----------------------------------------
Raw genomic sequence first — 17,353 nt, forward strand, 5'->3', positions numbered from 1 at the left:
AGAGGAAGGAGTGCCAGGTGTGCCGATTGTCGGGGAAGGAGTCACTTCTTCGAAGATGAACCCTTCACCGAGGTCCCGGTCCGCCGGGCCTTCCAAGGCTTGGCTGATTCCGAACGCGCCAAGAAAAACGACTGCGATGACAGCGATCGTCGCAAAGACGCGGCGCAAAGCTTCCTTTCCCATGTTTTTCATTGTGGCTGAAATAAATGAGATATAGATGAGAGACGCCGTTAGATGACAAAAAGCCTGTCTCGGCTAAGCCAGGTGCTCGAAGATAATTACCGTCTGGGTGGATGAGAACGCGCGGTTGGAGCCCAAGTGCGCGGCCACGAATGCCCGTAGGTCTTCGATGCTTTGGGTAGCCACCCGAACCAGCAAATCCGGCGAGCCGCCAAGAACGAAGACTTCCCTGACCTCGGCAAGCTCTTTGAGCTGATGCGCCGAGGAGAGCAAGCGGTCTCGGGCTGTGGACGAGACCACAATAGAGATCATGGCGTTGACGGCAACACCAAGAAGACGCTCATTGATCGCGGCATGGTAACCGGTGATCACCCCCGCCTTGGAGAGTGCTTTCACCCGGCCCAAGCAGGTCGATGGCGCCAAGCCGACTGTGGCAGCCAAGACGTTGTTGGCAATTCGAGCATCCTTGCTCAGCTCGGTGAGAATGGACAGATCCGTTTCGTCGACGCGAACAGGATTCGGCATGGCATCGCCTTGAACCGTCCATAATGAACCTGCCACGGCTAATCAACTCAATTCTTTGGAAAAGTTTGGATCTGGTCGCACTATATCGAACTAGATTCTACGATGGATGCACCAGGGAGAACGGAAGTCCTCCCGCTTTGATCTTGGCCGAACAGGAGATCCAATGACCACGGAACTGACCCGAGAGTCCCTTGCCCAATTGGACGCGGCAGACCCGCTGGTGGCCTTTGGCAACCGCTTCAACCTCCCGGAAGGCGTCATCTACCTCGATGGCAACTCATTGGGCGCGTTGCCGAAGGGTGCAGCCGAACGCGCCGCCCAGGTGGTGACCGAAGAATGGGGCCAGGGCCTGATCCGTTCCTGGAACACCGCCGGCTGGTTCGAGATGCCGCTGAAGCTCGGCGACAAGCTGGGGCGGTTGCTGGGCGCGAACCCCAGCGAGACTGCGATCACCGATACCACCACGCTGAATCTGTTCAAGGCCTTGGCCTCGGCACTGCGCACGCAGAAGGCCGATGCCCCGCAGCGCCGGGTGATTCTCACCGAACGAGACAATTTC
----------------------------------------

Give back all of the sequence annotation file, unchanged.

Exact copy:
Raw genomic sequence first — 17,353 nt, forward strand, 5'->3', positions numbered from 1 at the left:
AGAGGAAGGAGTGCCAGGTGTGCCGATTGTCGGGGAAGGAGTCACTTCTTCGAAGATGAACCCTTCACCGAGGTCCCGGTCCGCCGGGCCTTCCAAGGCTTGGCTGATTCCGAACGCGCCAAGAAAAACGACTGCGATGACAGCGATCGTCGCAAAGACGCGGCGCAAAGCTTCCTTTCCCATGTTTTTCATTGTGGCTGAAATAAATGAGATATAGATGAGAGACGCCGTTAGATGACAAAAAGCCTGTCTCGGCTAAGCCAGGTGCTCGAAGATAATTACCGTCTGGGTGGATGAGAACGCGCGGTTGGAGCCCAAGTGCGCGGCCACGAATGCCCGTAGGTCTTCGATGCTTTGGGTAGCCACCCGAACCAGCAAATCCGGCGAGCCGCCAAGAACGAAGACTTCCCTGACCTCGGCAAGCTCTTTGAGCTGATGCGCCGAGGAGAGCAAGCGGTCTCGGGCTGTGGACGAGACCACAATAGAGATCATGGCGTTGACGGCAACACCAAGAAGACGCTCATTGATCGCGGCATGGTAACCGGTGATCACCCCCGCCTTGGAGAGTGCTTTCACCCGGCCCAAGCAGGTCGATGGCGCCAAGCCGACTGTGGCAGCCAAGACGTTGTTGGCAATTCGAGCATCCTTGCTCAGCTCGGTGAGAATGGACAGATCCGTTTCGTCGACGCGAACAGGATTCGGCATGGCATCGCCTTGAACCGTCCATAATGAACCTGCCACGGCTAATCAACTCAATTCTTTGGAAAAGTTTGGATCTGGTCGCACTATATCGAACTAGATTCTACGATGGATGCACCAGGGAGAACGGAAGTCCTCCCGCTTTGATCTTGGCCGAACAGGAGATCCAATGACCACGGAACTGACCCGAGAGTCCCTTGCCCAATTGGACGCGGCAGACCCGCTGGTGGCCTTTGGCAACCGCTTCAACCTCCCGGAAGGCGTCATCTACCTCGATGGCAACTCATTGGGCGCGTTGCCGAAGGGTGCAGCCGAACGCGCCGCCCAGGTGGTGACCGAAGAATGGGGCCAGGGCCTGATCCGTTCCTGGAACACCGCCGGCTGGTTCGAGATGCCGCTGAAGCTCGGCGACAAGCTGGGGCGGTTGCTGGGCGCGAACCCCAGCGAGACTGCGATCACCGATACCACCACGCTGAATCTGTTCAAGGCCTTGGCCTCGGCACTGCGCACGCAGAAGGCCGATGCCCCGCAGCGCCGGGTGATTCTCACCGAACGAGACAATTTC